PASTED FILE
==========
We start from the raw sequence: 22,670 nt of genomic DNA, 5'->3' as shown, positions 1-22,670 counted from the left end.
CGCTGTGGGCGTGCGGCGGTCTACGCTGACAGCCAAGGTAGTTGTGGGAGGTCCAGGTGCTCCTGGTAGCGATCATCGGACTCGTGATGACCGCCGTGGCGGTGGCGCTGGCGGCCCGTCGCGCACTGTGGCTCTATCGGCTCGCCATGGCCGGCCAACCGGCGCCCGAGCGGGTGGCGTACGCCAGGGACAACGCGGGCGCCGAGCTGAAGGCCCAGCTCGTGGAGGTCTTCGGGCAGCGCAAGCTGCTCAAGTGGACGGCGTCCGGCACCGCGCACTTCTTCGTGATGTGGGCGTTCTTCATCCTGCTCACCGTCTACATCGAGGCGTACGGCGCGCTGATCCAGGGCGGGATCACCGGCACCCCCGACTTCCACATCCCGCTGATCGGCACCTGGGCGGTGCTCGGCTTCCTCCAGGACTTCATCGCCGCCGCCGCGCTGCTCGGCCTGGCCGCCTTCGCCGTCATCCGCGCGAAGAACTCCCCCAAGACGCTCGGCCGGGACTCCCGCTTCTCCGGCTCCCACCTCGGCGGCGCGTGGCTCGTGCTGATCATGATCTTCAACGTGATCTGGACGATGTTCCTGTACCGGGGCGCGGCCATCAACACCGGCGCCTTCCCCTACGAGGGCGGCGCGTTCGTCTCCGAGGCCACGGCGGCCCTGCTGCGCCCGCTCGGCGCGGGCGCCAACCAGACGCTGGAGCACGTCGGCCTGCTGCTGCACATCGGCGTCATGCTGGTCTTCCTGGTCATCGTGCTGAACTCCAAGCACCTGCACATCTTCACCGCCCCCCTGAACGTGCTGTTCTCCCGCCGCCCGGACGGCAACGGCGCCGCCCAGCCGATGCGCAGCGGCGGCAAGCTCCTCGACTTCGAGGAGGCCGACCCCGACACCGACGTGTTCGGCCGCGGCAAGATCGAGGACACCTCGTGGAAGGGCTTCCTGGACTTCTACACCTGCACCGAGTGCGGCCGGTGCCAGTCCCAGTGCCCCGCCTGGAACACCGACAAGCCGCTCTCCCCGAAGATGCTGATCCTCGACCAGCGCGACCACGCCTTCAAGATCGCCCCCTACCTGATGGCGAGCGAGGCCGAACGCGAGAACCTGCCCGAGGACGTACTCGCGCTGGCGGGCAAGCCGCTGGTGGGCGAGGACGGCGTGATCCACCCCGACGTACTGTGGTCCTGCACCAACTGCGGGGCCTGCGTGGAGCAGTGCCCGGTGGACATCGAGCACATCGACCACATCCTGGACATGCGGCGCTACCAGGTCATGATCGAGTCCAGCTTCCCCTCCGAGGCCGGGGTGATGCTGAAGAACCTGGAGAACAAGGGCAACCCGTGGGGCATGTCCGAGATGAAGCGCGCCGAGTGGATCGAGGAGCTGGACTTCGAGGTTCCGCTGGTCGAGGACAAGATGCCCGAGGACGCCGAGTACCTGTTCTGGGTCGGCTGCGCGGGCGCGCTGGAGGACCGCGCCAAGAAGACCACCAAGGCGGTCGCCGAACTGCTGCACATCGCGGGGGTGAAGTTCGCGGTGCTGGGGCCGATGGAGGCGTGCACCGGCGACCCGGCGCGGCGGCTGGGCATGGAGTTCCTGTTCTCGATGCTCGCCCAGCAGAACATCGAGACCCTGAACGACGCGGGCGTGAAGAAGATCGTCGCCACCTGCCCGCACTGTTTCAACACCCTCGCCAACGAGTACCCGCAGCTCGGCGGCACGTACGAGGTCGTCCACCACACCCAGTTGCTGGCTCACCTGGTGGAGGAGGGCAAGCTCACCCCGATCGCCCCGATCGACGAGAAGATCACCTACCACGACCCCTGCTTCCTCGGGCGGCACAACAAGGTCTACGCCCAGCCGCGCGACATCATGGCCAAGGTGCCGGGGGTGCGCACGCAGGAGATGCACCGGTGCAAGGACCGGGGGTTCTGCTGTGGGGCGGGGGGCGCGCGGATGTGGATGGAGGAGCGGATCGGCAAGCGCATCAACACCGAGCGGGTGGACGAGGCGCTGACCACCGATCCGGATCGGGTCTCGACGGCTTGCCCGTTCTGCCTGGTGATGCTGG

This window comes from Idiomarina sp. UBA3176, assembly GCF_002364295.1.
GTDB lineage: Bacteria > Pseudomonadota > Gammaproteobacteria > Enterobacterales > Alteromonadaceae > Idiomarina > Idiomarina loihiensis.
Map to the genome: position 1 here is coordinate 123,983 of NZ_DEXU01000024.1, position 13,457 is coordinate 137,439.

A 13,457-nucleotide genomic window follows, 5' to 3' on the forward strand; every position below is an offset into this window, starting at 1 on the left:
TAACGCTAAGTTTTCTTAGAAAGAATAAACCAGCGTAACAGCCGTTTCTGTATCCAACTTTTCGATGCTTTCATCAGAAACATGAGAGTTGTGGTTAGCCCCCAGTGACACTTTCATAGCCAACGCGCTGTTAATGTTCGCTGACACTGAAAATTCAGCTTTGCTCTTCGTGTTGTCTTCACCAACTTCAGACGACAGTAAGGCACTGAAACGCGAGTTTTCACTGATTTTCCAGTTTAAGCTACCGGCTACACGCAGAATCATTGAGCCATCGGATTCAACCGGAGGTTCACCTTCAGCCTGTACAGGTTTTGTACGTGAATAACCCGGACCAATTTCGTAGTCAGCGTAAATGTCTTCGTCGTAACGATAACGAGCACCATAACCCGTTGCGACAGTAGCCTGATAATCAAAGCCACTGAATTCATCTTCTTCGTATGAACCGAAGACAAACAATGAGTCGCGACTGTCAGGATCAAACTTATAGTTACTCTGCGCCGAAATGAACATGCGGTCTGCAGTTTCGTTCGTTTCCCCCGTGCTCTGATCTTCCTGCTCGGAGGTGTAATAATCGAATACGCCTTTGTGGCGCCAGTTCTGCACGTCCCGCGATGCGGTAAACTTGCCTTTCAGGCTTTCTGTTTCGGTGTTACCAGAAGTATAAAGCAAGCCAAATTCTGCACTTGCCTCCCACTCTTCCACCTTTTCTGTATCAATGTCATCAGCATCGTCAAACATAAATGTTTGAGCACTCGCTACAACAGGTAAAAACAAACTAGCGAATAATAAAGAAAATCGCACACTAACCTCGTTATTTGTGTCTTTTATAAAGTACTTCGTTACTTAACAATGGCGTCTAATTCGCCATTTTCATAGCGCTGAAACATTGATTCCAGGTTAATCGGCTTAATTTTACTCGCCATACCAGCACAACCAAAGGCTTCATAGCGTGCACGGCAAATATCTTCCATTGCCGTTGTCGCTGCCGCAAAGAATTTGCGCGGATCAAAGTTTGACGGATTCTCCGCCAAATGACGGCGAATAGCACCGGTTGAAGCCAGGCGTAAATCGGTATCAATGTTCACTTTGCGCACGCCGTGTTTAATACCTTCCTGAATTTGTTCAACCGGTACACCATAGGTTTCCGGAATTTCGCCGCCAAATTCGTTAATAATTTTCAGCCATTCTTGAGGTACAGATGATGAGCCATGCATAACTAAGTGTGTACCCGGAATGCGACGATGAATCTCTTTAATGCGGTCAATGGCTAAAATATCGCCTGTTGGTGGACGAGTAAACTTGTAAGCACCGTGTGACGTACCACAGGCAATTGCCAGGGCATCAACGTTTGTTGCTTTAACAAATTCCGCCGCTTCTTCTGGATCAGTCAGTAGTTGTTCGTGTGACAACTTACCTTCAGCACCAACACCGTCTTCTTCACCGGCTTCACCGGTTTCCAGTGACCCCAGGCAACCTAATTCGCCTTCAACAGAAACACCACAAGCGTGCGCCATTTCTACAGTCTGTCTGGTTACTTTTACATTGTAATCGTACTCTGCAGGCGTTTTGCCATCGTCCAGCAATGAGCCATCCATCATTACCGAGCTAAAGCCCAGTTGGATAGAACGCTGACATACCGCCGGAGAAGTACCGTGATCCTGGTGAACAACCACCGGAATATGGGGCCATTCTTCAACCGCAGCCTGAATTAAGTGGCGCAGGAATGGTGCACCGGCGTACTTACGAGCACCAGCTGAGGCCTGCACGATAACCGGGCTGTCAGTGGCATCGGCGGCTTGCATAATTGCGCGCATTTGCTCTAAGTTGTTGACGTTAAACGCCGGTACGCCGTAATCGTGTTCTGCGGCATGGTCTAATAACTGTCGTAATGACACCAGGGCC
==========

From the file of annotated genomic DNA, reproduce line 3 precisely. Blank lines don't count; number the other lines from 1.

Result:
This window comes from Idiomarina sp. UBA3176, assembly GCF_002364295.1.